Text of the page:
Teaching English or any other subject requires that the teacher be able to walk into the classroom and find ways to have an immediate impact. This is much easier said than done. In this post we look at several ways to increase the likelihood of being able to help students.
People’s reasons for learning a language such as English can vary tremendously. Knowing this, it is critical that you as a teacher know what the need in their learning. This allows you to adjust the methods and techniques that you used to help them learn.
For example, some students may study English for academic purposes while others are just looking to develop communications skills. Some students maybe trying to pass a proficiency examine in order to study at university or in graduate school.
How you teach these different groups will be different. The academic students want academic English and language skills. Therefore, if you plan to play games in the classroom and other fun activities there may be some frustration because the students will not see how this helps them.
On the other hand, for students who just want to learn to converse in English, if you smother them with heavy readings and academic like work they will also become frustrated from how “rigorous” the course is. This is why you must know what the goals of the students are and make the needed changes as possible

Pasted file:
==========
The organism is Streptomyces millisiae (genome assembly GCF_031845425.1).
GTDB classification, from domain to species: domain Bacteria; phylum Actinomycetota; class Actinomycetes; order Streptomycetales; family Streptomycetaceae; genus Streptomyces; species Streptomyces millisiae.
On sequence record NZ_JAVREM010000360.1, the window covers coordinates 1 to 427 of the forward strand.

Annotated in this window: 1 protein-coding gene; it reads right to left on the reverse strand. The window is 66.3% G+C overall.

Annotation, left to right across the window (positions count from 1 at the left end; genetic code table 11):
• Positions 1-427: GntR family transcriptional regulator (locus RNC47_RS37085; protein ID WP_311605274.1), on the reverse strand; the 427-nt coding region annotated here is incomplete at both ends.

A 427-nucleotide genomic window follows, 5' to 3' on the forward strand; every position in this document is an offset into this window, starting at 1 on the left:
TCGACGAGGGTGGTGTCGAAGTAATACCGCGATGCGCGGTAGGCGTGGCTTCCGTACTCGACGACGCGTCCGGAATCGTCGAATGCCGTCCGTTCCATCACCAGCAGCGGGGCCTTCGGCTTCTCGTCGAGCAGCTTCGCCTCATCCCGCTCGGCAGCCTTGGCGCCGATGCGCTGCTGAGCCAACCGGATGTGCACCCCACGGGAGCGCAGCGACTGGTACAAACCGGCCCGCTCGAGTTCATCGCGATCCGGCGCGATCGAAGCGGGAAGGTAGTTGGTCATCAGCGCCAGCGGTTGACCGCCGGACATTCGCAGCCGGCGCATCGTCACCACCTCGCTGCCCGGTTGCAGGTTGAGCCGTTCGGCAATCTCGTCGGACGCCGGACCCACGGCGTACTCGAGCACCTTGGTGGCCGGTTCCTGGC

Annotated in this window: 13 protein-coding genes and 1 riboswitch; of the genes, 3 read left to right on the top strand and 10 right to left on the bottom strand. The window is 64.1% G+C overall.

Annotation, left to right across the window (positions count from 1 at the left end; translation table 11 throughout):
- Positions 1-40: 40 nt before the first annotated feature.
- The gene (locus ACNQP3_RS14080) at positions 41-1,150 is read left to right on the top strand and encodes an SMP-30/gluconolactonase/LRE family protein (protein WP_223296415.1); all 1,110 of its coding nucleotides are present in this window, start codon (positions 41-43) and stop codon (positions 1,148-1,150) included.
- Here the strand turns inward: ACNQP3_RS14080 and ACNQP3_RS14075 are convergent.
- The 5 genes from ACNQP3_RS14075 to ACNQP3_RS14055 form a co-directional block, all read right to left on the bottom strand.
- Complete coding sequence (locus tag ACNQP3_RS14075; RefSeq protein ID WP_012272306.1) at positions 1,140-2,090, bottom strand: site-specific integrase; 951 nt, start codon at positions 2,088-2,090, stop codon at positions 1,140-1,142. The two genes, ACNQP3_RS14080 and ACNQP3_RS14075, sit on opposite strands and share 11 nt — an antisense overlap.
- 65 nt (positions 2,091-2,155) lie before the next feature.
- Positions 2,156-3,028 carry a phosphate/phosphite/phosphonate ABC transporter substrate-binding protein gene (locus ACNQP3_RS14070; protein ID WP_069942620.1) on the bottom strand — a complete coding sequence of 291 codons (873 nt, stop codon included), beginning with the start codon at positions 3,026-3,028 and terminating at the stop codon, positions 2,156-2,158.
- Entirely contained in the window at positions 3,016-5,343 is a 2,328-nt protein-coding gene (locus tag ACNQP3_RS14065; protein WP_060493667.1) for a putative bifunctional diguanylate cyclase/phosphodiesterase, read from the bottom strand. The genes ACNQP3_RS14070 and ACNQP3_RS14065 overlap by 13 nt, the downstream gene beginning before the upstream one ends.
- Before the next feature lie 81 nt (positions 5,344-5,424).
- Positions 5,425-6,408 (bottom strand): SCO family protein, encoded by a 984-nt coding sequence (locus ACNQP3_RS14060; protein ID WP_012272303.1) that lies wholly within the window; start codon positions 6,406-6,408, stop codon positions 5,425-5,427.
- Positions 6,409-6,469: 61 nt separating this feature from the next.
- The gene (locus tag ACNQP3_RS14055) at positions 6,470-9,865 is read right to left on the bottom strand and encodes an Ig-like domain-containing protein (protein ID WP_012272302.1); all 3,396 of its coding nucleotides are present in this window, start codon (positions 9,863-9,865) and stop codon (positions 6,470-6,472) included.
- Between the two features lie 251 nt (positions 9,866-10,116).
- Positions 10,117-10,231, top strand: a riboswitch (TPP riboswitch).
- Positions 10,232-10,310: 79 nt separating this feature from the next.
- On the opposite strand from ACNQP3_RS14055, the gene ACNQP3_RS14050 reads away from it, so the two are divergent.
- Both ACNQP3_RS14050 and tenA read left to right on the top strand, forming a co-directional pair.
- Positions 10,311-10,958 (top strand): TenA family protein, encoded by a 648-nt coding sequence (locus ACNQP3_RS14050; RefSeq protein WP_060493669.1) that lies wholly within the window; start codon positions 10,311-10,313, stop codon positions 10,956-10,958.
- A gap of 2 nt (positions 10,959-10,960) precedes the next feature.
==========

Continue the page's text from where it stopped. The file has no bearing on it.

When dealing with students, it is tempting to answer and following ever question that they have. However, this can quickly lead to a lost of directions as the class goes here there and everywhere to answer every nuance question.
Even though the teacher needs to know what the students want help with the teacher is also the expert and needs to place limits over how far they will go in terms of addressing questions and needs. Everything cannot be accommodated no matter how hard one tries.
As the teacher, things that limit your ability to explore questions and concerns of students includes time, resources, your own expertise, and the importance of the question/concern. Of course, we help students, but not to the detriment of the larger group.
Providing a sense of direction is critical as a teacher. The students have their needs but it is your goal to lead them to the answers. This requires a sense of knowing what you want and being able to get there. There re a lot of experts out there who cannot lead a group of students to the knowledge they need as this requires communication skills and an ability to see the forest from the trees.
Teaching is a mysterious profession as so many things happen that cannot be seen or measured but clearly have an effect on the classroom. Despite the confusion it never hurts to determine where the students want to go and to find a way to get them there academically.